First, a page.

15. ZachS

    ZachS Active Member

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    I ride with a 15-20 lb bag on one side of my rear rack almost every day - weight distribution is not a big deal at all. I also have a front basket that I load up pretty heavily when I run errands. The conventional wisdom is that extra weight on a bike should be as low and as far forward as possible. Smart bike tourers put as much weight over their front axles as they can, and reserve their larger rear bags for less-dense items like tents and sleeping bags. Front suspension changes this equation a bit, though... In ways I don't understand or want to research.

    The problem with the most simple type of handlebar mount, one where the rifle is more or less parallel with your handlebars, is that it will not only increase the effective width of your bike but put the muzzle and stock of your rifle into locations where they could be easily damaged if you run into a tree or take a fall. On an unsuspended bike, I think a vertical scabbard running between the front fork/hub area and the handlebars would be perfect. That would be impractical to fabricate/use in your case.

    I'd suggest that you give a rear scabbard a little more thought. Even an inexpensive rear rack will hold 40 or 50 pounds, and you'll easily (and securely) be able to attach any type of hard scabbard to it - at almost any angle - with zip ties and/or hose clamps.
  16. ZachS

    ZachS Active Member

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    Some kind of bike-athalon? :laugh: That would be awesome!
  17. tionico

    tionico Active Member

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    The points about mounting cross-bar are well made and valid. MY objection to putting much weight on the front/bars/fork is that the added weight adds momentum to every steering movement, and can surprisingly upset your reactions, particularly critical when in the rough. I ride almost exclusively on the hard, and I work at keeping weight OFF the front bars. It is surprising how much difference a few pounds can make to stability and steering response. On a mountain bike, weight balance between front and rear isn't nearly as critical as on a fast road bike, where such weight distribution is critical for accurate handling at speed on descents. (I've frequently topped 60 mph on descents, and a few times over 70.... stability gets rather important at that speed, and a couple centimetres change on center of gravity can get serious in a hurry. The lower speeds on a mountian bike are far more forgiving).

    Weight off-center, surprisinly enough, matters but little. Even asymmetrically. I've ridden with thirty pounds of green coffee in a rear pannier, on one side, and once I find the balance point, (takes half a mile or so) its like nothing is different.... except that the bike goes a LOT slower uphill.... duhhhhhh. So, a six pound rifle mounted close into the frame would hardly be noticed.

    Perhaps one of the best ways to mount it would be a hard scabbard, bottom end in some sort of bracket tied to a fender eye at the hub on the front fork, aligned as closely as possible with the front fork and head tube. That way, its out of YOUR way, can''t catch on overhanging growth, and is so close in to the axis of the fork/steer tube there will be minimal moment of inertia, because it is so close to the axis as the fork turns. The stock could even be tucked in behind the bars, right close in to the stem. If you have threadless headset, I'd think about some sort of standoff from the stem itself for the upper end. If an old style threaded set, find a second front brake cable-stop bracket, place that under the headset stopnut, turned to the side, and use that as your standoff. Mount the upper end of the scabbard to the standoff, however you engineer that. Set the muzzle end well below the axle height, but not low enough to hit anything as you ride. Another advantage is that it would be right close to hand and quick to access when the need arises, much like a range rider would have it on a scabbard ahead of his saddle, right where he can grab it quickly whenever a threat or varmint (two or four legged) came into view.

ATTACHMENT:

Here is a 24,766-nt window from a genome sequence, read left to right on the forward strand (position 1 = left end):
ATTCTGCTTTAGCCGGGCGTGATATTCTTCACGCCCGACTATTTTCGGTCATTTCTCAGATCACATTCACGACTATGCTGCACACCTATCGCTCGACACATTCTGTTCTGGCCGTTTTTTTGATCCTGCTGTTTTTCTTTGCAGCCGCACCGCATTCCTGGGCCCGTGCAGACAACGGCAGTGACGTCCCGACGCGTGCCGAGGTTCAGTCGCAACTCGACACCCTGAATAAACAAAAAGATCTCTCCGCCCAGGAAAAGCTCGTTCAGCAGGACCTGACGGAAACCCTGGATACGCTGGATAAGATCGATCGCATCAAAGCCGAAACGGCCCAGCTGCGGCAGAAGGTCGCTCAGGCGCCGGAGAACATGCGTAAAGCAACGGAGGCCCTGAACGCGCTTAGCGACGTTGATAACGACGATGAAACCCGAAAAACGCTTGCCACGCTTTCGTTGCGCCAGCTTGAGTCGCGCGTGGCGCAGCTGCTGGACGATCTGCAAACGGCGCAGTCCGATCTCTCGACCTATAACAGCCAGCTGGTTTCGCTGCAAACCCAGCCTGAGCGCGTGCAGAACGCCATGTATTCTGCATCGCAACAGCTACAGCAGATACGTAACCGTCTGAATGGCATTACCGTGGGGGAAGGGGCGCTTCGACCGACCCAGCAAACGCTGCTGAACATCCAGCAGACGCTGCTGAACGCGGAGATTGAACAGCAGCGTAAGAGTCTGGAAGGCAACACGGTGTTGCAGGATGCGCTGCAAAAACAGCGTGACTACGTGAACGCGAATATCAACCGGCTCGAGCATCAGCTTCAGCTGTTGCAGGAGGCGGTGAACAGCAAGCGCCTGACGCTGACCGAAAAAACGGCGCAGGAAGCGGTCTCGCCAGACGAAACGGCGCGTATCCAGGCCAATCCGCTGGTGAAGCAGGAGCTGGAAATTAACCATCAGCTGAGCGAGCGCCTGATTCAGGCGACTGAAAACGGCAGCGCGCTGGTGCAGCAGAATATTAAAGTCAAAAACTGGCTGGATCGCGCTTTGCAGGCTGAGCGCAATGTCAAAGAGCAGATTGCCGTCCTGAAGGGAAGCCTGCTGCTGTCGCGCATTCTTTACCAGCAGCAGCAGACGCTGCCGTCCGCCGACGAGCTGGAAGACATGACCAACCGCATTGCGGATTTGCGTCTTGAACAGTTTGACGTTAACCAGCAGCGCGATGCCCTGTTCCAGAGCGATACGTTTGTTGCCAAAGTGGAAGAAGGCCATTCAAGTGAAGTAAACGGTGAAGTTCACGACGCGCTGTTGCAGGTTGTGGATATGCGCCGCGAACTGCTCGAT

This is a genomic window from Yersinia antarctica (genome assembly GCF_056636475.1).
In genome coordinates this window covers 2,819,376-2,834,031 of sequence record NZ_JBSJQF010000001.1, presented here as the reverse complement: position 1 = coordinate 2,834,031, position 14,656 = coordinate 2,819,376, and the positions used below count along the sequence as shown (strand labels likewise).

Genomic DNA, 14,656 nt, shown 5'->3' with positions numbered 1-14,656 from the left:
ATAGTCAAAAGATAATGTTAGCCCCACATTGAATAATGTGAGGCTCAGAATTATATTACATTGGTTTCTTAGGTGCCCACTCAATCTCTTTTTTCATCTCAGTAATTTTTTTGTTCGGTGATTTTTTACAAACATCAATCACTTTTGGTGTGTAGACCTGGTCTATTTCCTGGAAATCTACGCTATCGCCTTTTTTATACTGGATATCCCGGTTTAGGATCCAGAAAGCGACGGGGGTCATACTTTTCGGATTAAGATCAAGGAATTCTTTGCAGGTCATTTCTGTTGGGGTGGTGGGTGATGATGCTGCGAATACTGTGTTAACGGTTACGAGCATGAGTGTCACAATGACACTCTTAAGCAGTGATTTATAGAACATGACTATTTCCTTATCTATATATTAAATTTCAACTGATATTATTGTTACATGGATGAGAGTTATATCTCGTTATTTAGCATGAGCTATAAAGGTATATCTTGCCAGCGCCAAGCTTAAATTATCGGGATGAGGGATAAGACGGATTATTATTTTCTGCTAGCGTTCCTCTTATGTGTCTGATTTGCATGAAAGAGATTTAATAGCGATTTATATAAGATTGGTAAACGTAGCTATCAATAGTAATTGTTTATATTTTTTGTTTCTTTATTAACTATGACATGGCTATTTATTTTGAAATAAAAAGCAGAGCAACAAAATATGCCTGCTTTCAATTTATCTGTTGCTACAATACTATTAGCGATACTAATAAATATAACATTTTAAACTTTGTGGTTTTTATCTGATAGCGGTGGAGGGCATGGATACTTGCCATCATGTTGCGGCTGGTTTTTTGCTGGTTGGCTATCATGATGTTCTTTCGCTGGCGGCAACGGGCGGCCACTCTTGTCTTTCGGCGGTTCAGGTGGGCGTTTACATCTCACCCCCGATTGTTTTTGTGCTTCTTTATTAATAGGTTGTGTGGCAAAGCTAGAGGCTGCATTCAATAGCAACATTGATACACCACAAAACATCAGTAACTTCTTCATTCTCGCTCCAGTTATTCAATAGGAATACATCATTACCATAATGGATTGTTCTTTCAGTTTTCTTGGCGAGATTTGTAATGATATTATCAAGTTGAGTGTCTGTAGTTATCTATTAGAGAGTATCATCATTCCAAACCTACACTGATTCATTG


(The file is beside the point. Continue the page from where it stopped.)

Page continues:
The thought of a long-barrelled scoped handgun, perhaps with quidk-detach stock, is something to consider.... then it can travel in a holster at your side, or perhaps in one mounted to the top tube/head tube junction, perhaps in a Kydex holster with a finger-release catch, so it can't escape until you release it. It would be fully inboard of everything, totally safe in any unplanned excursions into the rough, yet instantly available, even whilst mounted on your steel steed.
  18. ZachS

    ZachS Active Member

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    That was my thought, but I don't see it working too well with his suspension fork...
  19. tionico

    tionico Active Member

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    Depends on what kind of fork, travel, all sorts of things... but right, many would have a problem with that. Maybe standoffs from stem, and brake bridge above the shocks...... I'd have to see it to figure it out. Just tossing ideas and principles out. Things to check on.

    If the stem is long, as is often the case with a MB, it could go behind the bars and not interfere with the steering except in real tight, almost stopped, maneouvring. You are right, though, if the stem is short there could well be an issue. Again, tossing out things to explore further. I've seen stems of close to 200 mm on mountain bikes...... I've also seen them down to about 40. Steering clearance is definitely something to take care for.
  20. ZachS

    ZachS Active Member

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    Oh yeah, there are a ton of possibilities - but it complicates the situation a great deal.

    I still think the easiest and best start would involve one of these,

    [​IMG]

    something like this,

    [​IMG]

    one of these,

    [​IMG]

    And a whole lot of these:

    [​IMG]

    Depending on the size of the scabbard, bike, and rider, a rack might not even be necessary - potentially, it could be mounted just to the bicycle frame... too lazy to make a photochop, but I'm sure you can imagine the possibilities.